Stephen 'Stig' Abell:
After submitting 408 pages of formal written evidence, the then-PCC director was thanked by Lord Justice Leveson for his "monumental effort" in assisting the Inquiry.
Discussing the way the PCC works, Abell described it as "primarily a complaints-handling body," and not a regulator as set out in its articles of association.
He said that the PCC's annual report of 2010 showed more than 7,000 complaints and 1,687 rulings, pointing out that some complainants will merely "dash off a quick email" and not follow it up.
Although the PCC will mediate payments for newspapers to complainants, it has no power to force a paper to settle financially, he said.
Abell was asked about two specific cases – firstly TV presenter Clare Balding's 2010 complaint over being described as a 'dyke on a bike' in the Sunday Times, and secondly, the 22,000 complaints over a Jan Moir column in the Daily Mail about the circumstances surrounding singer Stephen Gately's death in 2009 – and responded that he stood by the original PCC ruling on the Balding complaint that the words used were in a "demeaning and gratuitous way," but that the Moir article was just short of a breach of the PCC code, and that it was a difficult point to rule on.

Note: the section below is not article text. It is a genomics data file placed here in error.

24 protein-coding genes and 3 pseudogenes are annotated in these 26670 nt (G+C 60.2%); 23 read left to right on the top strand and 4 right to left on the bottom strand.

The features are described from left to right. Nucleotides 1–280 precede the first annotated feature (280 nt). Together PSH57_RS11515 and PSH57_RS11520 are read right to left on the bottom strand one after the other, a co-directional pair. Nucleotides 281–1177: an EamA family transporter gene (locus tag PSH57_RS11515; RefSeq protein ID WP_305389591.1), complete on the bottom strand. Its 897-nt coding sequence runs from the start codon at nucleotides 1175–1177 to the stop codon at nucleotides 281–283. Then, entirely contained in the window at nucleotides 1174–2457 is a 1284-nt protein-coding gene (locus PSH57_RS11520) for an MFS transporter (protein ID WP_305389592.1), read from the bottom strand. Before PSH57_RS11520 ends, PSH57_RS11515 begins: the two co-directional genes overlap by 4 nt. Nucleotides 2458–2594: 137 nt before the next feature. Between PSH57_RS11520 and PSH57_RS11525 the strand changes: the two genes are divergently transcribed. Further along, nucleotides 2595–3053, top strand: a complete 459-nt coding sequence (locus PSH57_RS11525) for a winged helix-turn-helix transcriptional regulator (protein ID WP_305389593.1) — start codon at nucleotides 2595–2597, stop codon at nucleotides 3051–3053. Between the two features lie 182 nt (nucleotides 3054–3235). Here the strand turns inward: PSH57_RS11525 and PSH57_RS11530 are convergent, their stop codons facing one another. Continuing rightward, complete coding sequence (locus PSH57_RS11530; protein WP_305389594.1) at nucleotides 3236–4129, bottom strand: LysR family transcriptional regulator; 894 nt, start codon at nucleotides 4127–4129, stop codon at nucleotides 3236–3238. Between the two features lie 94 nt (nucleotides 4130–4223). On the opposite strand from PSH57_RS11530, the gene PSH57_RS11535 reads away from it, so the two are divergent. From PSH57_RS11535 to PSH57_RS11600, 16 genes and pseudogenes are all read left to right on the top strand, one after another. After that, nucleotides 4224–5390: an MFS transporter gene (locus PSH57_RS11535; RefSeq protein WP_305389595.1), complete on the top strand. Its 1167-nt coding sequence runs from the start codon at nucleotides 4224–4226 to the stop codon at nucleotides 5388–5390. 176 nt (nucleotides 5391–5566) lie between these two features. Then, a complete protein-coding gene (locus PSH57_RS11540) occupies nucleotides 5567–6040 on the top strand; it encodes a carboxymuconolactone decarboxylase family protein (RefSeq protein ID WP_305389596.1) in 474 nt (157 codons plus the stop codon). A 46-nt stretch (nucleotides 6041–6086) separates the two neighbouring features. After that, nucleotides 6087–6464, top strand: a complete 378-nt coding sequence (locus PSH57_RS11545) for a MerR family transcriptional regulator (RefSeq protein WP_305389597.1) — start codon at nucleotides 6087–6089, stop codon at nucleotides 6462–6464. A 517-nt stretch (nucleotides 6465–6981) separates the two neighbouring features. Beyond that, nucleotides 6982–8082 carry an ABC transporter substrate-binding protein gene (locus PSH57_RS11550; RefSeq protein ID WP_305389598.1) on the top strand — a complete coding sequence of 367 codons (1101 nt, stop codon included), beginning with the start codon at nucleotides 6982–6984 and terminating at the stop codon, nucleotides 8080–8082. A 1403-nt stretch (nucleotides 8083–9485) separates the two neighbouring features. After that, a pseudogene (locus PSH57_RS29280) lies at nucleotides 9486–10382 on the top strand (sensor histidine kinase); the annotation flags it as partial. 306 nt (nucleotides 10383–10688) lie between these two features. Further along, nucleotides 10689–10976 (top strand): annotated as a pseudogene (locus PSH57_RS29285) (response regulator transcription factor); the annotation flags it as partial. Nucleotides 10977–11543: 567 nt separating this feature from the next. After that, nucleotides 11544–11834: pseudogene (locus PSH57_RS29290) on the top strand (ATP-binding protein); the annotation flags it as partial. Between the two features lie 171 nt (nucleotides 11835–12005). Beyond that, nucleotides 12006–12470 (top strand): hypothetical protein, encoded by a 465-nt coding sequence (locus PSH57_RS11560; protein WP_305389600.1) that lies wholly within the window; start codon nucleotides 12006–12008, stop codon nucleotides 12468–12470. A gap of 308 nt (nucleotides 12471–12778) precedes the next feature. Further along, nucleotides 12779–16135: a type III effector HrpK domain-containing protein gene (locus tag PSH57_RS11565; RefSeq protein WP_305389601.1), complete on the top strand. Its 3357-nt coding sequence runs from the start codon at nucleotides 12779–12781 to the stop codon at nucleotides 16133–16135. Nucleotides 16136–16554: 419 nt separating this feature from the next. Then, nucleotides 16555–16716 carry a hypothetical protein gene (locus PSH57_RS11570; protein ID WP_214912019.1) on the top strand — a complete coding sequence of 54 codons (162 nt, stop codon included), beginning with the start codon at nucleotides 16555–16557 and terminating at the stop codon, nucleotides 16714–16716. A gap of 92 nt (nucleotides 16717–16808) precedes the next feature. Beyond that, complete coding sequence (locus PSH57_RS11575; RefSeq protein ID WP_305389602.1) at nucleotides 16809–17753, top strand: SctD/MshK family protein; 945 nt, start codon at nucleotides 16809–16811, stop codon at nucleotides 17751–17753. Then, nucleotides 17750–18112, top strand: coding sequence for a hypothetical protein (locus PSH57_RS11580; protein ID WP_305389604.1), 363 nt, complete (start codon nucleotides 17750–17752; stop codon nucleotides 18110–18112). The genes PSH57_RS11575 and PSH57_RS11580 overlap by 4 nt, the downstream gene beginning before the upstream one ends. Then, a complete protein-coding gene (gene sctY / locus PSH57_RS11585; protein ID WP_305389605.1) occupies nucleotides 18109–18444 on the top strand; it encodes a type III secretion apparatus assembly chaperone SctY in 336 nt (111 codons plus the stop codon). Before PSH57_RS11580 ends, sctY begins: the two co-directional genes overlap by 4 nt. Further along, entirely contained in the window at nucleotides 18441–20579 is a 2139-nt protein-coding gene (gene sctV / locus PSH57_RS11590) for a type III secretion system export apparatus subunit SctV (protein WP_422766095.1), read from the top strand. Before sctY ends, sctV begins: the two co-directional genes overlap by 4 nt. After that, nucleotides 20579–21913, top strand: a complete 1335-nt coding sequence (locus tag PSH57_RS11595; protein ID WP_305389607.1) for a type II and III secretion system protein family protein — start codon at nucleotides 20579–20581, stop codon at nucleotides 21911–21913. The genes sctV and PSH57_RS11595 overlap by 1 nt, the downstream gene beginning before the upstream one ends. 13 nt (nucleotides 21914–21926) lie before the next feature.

Abell admitted that there is "a limit on the power of sanction" of the PCC and suggested there should be a way of "increasing the power of critical sanction."
On the future of press regulation, he said there was a risk that legislation could lead to amendments being made and parliament encroaching its way into the structure.
On 9 February Abell announced he would be standing down at the end of the month to join a PR consultancy.